Kids out of Control? Inconsistency may be the Problem.


Jodie, a single mom of two boys, felt like her days were an endless uphill battle. After getting the boys off to school, she’d work until five p.m. and then pick them up from her parents. The boys started in on each other even before they got to the car; reporting how each other misbehaved at grandma’s, the latest complaint about an unfair dividing of a candy bar. On really bad days, there would also be a note from a teacher describing one of the kids spending most of the day “red-carded” in class. Every Wednesday and alternate weekends, the boys went to their father’s house which gave her a little time to recouperate, but she’d hear complaints from her ex-husband as well about the kids’ behavior. For months, Jodie chalked these problems up to her own exhaustion, her growing depression, and the difficulties of single-parenting. When she met with a psychologist through a work-stress program, she heard something that seemed to make a lot more sense; “She told me the problem might be inconsistency. She asked me to find out how similar or different we all were in approaching the kids’ behavior in these different settings.”

Jodie’s psychologist suggested that she take a survey of how everyone would handle a particular problem with one of the boys. What Jodie found out from her survey of the three other caretakers in her kids’ lives, her parents, her ex-husband, and their teachers, was that each were handling misbehavior totally differently. The end result was that the boys weren’t behaving well for anybody. Parenting research such as Francis Gardner’s study in the Journal of Abnormal Child Psychology or David Smith’s Edinburgh study on teen delinquency, have repeatedly found that consistency in discipline plays a role in the degree of misbehavior in kids. In extreme cases, inconsistency can contribute to an extremely serious problem known as Conduct Disorder. Researchers suggest that there are two kinds of inconsistency, one having to do with different caretakers in a child’s life, and the other related to how consistent one caretaker is during the course of the day. A parent may start out the day approaching behavior with one strategy, but finds him or herself falling back on yelling instead of disciplining by the end of the day.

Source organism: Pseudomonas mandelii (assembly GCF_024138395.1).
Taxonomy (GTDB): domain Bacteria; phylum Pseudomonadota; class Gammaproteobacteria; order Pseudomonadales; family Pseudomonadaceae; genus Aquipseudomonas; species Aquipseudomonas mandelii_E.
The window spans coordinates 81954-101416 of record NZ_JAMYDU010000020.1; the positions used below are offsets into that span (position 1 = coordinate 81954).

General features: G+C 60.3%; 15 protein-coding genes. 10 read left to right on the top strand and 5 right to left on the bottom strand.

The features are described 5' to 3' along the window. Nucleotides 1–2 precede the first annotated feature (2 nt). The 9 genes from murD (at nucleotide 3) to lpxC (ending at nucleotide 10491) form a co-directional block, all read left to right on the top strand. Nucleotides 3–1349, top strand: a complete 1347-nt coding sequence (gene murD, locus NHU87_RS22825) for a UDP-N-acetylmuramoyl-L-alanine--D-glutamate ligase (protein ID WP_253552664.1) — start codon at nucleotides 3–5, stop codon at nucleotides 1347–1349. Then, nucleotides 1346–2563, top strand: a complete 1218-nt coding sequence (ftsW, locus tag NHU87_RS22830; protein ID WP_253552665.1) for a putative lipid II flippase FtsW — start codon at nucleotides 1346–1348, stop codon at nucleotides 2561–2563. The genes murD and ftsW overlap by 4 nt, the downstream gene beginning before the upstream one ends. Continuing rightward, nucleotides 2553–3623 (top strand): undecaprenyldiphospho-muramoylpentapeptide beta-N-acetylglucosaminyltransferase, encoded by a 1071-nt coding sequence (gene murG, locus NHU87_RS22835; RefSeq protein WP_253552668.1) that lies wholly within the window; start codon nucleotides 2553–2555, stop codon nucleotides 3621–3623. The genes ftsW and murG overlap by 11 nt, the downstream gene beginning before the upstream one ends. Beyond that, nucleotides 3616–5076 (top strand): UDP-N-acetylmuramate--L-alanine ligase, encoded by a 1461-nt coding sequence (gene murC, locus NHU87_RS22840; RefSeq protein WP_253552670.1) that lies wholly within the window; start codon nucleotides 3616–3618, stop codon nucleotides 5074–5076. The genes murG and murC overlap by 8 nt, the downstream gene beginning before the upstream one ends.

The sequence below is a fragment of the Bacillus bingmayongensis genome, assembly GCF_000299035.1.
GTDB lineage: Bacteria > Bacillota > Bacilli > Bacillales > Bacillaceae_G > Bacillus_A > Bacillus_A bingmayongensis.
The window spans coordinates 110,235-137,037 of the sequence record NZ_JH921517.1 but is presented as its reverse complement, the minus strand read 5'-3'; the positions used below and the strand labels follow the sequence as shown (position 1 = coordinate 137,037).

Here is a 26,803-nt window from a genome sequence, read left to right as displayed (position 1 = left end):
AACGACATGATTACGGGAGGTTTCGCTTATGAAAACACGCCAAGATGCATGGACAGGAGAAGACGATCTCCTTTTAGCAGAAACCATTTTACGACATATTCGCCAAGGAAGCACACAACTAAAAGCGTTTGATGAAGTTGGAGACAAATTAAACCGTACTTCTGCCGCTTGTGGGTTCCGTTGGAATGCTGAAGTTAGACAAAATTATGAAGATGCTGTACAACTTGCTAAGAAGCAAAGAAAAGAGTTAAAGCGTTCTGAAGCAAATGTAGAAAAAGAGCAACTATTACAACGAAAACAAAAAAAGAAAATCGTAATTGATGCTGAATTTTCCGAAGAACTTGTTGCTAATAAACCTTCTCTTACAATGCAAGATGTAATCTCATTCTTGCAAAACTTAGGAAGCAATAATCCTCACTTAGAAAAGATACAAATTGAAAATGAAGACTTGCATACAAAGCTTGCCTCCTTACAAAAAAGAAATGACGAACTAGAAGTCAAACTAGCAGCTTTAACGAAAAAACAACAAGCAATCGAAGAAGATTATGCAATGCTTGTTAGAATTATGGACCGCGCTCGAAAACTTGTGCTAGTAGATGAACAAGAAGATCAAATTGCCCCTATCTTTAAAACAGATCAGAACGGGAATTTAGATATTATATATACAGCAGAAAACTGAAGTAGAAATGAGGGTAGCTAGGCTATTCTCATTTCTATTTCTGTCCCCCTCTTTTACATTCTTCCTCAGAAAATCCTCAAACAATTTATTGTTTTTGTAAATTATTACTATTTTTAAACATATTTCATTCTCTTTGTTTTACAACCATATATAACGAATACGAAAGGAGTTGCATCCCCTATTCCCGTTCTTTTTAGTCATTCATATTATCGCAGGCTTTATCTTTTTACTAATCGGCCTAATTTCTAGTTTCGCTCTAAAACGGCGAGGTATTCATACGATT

Reducing inconsistency may be easier than it seems at first, after all, half of the solution is recognizing what the real problem is. Jodie’s psychologist had a few suggestions for her to start with:

  • Approach it as a “team” problem – In meeting or talking to each caretaker in a child’s life, start by asking about special situations in that particular environment that make discipline difficult, and then ask what is working for that caretaker and what isn’t. After getting the information, think about starting an email group among the different caretakers where ideas or thoughts could be shared. Meeting together all at once is sometimes difficult, but passing around a “can we agree on these basic items” sheet might work.
  • Expect the “blame game – Some people will likely take a defensive position even if the information is delivered positively, and everyone will have some advice for some other caretaker. If you expect this reaction going in, and can follow it by sticking with simple requests for modest changes in approach, it may help manage people’s difficult attitudes.
  • Walk kids through the transition – Many of us have heard ourselves arguing back, “Well, that’s how they do it at so-and-so’s house, but that isn’t how we do it here.” Rather than fighting a control battle you didn’t start in the first place, talk your kids through the change in discipline approach even before you get in the car.  Don’t threaten by pointing out how strict you are going to be compared to their grandparents, but instead remind them about the important rules you have in your own household that make things work out better for everybody.
  • Set realistic goals about your own  consistency – Nobody can perform at 100 percent all the time, but we can move closer to actually following through with what we say to our kids.  Begin replacing empty threats with less severe-but real consequences that you can actually, reasonably use.  Also, if you are trying a new discipline approach, make it a goal to try it consistently for at least a couple of weeks rather than switching approaches midstream.

Even if parents can’t reduce all of the inconsistent parenting in their kids’ lives, most parents can do at least a little bit to shore up this hidden threat to good behavior.

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